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There have been several critical 0-day exploits in the past days/weeks in Flash alone. Nobody knows how long the 0-days have been exploited, and it is reasonable to expect that there are 0-days being exploited at this moment, but we don't know.

The practice of patching/updating flash plugin after 0-day has been discovered seems inadequate to me.

How could one check, if particular machine has been exploited? The 0-day in flash allows arbitrary code execution. AFAICT, The executed code could be anything

Is there any way to find out, that an exploit was used and that some code was executed?

  • One could [make the randomness it uses for TLS and other key agreement protocols reproducible] and [store all traffic to-and-from it] and [look over that traffic after a patch is installed]. – user49075 Feb 3 '15 at 9:30
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    @Ricky Demer - I don't understand what you are trying to say. Could you please reformulate your comment? – Martin Vegter Feb 3 '15 at 11:05
  • @RickyDemer patching Flash after the system is compromised won't have any effect; the vulnerability is only required to install the malware, but once it's there, you can even uninstall Flash completely and the malware will still run and cause damage. – user42178 Feb 4 '15 at 8:37
  • Capture the traffic from the machine while it's not used and see if there's anything suspicious, the malware should somehow communicate with its command/control server so you will see it if it does; of course this isn't entirely reliable as you can design malware to be sneaky, disguise its communication as if it was another program or only transmit while the machine is used but you can still try. This shouldn't be used to ensure the machine is clean, only to prove that the machine is compromised. – user42178 Feb 4 '15 at 8:41
  • @AndreDaniel: Yes, but traffic to/from the computer after a patch is installed presumably can't directly exploit the bug; that's the point of looking over the stored traffic at that time rather than waiting longer and having more traffic to look over. – user49075 Feb 4 '15 at 8:43
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Well inadequacy is relative, in that you don’t know what they’re doing, but if you’re willing to do the research then you can find out i guess?

Sandbox the browser using something like Sandboxie, which will then tell you what its trying to access, you could also install Wireshark on a machine and point all traffic going out from that machine to the machine with Wireshark on it, so to see what packets are being sent and received.

Besides that, a console that will allow you to see what calls Flash makes to your local system.

Personally, I don’t use Flash anymore and opt in for HTML5, but then again there are not enough sites using it fully as of yet.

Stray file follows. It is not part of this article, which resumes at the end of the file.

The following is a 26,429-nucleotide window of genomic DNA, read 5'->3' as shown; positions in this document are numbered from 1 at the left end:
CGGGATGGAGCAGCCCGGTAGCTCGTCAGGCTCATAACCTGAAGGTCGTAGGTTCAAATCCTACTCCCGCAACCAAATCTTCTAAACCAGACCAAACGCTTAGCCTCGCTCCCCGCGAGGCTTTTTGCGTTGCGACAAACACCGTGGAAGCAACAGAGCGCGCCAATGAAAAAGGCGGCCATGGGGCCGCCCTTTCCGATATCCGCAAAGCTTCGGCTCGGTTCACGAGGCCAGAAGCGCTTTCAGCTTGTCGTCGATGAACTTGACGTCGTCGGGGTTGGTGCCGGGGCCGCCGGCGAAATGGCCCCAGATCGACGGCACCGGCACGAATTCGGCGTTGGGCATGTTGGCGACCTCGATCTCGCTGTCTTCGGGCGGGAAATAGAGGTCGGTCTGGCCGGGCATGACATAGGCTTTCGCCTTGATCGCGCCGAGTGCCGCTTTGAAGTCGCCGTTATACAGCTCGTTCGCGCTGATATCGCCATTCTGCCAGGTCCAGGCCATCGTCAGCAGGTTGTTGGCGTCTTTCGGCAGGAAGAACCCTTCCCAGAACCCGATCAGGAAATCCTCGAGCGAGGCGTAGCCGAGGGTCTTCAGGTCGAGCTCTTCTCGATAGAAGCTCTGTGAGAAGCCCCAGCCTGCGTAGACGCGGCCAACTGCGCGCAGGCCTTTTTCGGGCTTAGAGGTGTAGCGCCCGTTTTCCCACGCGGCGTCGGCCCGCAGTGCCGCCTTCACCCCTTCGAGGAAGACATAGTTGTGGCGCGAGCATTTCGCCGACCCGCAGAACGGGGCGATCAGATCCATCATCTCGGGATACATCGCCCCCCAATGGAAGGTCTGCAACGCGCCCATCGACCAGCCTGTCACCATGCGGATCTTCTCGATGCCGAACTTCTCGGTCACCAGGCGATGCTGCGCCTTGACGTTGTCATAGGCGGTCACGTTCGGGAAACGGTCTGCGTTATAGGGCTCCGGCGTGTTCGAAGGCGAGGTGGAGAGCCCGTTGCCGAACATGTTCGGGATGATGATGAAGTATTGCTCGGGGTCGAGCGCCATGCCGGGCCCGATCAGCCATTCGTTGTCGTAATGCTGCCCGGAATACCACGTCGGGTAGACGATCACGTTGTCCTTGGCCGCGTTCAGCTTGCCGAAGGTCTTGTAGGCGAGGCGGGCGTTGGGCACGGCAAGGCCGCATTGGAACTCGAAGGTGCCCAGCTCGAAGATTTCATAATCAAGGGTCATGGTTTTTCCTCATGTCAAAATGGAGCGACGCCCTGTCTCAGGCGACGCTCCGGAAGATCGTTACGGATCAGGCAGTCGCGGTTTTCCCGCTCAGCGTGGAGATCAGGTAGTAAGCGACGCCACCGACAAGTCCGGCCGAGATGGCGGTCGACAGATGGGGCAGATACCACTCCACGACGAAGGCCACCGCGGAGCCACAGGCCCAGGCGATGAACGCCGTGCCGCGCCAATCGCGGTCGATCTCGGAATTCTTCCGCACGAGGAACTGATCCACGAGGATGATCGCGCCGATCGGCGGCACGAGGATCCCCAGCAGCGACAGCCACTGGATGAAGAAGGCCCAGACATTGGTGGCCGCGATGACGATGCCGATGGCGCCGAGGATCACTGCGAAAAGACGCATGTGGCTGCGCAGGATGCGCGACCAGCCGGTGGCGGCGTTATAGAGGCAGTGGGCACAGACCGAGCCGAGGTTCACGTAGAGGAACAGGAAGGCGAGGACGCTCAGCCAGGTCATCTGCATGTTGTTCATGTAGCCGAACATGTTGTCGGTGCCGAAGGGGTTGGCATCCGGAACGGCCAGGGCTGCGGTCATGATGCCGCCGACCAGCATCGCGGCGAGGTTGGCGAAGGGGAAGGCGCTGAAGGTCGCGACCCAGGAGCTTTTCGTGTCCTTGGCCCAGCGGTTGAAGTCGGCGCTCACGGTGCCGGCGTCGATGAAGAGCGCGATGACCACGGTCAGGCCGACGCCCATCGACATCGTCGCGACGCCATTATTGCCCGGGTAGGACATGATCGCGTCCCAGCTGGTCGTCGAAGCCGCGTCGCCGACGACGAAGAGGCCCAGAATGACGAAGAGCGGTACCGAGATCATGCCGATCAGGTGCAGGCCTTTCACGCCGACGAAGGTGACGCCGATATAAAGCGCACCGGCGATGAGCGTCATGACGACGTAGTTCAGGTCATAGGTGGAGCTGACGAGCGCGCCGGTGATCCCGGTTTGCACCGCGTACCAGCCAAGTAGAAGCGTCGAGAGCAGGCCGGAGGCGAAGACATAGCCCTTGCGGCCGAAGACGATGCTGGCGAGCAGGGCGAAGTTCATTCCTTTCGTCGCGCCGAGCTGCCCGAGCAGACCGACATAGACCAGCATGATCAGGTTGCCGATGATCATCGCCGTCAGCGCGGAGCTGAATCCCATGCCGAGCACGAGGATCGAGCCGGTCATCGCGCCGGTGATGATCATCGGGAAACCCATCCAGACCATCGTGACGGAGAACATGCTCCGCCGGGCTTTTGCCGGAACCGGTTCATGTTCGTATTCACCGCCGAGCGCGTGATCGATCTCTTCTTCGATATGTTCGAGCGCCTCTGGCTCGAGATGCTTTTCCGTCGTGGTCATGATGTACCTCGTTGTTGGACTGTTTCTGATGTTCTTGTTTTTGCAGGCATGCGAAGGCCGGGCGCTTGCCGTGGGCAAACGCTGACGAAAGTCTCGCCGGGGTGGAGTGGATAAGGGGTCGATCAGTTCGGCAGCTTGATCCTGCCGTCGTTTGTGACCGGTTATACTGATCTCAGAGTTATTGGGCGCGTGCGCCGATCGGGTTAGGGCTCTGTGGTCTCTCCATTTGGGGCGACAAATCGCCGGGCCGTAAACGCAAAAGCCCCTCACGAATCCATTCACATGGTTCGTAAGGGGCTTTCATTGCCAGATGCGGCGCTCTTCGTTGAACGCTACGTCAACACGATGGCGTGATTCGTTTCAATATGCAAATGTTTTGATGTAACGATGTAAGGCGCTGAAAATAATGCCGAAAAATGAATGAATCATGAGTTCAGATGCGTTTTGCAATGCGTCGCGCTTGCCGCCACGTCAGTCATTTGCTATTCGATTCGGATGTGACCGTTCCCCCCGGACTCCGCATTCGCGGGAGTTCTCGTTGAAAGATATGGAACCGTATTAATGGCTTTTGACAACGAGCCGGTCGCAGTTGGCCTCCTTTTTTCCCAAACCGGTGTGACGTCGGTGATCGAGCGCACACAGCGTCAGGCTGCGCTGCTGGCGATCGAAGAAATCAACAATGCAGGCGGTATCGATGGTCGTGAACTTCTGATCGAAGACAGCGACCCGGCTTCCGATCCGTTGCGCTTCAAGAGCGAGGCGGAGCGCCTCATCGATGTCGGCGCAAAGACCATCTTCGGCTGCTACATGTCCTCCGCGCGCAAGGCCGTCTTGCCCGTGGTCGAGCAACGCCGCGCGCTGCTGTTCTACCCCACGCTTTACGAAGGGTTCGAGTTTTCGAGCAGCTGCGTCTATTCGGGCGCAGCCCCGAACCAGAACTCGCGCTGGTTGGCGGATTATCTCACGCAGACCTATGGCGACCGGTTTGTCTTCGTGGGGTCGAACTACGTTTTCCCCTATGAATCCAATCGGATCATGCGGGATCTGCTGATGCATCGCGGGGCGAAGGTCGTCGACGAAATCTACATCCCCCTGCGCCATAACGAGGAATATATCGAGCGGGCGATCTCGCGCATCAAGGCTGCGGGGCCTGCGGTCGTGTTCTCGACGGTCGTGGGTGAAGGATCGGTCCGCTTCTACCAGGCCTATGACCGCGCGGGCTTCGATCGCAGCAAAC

• how can I get a console and see what calls Flash makes? – Martin Vegter Feb 3 '15 at 11:07
  • you can do this through debugging, here is a link to adobes site that will help: helpx.adobe.com/flash-player/kb/…. you can also use the browser debuger using F12 in firefox. im not usre about other browsers however, so please look up Debug under the browser you wish to use. – Rio Hazuki Feb 3 '15 at 11:22
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    @RioHazuki this assumes that Flash itself was affected as a result of the 0-day. The problem is that Flash is an infection vector where the arbitrary code could have affected anything on the system (like installing a bot) – schroeder Feb 3 '15 at 19:41
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The problem is that a vulnerable Flash version is a conduit into your system. There will be no way to see if your system was compromised via Flash. At best you will be able to see that you have some kind of infection/corruption in general, but you won't be able to tell how it happened.

  • OK, but even if flash/browser is compromised, the attacker only gets user level access, not root. he cannot install anything (rootkit). What can he do apart from stealing my data? – Martin Vegter Feb 3 '15 at 20:38
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    "cannot install anything" is a tricky thing to state. There is a lot one can do with "just" user-level access. This new question is very difficult to answer in a short summary without having detailed understanding of your specific environment. – schroeder Feb 3 '15 at 20:41
  • Allowing User Level compromise is pretty late in the game and an underestimation. You don't have to catch a rootkit to be owned at the user level and to have leaked everything. Google applications that install in userland are a pretty good demonstration that a lot less than nothing gets installed ;^). – Fiasco Labs Feb 4 '15 at 4:09
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If you setup log management and send event logs as syslogs, as seen in the following document -- then you can monitor for IoCs (or hunt through the events).

http://www.sans.org/reading-room/whitepapers/logging/detecting-security-incidents-windows-workstation-event-logs-34262

For example, if Flash crashes, EMET alerts, or your AV describes a particular related issue, then you will likely be able to track down exploitability. The only way to know for certain is if a process can be viewed at runtime or in-memory (e.g., via Volatility Framework), but the event logs will definitely provide a hunter a path forward.

Another tool in this space is El Jefe from Immunity Security, but most others are covered in that SANS paper linked above.

Others commented about using packet captures from the network. I don't think this is a great approach, but the network information may corroborate evidence with the suggestions I provided here.

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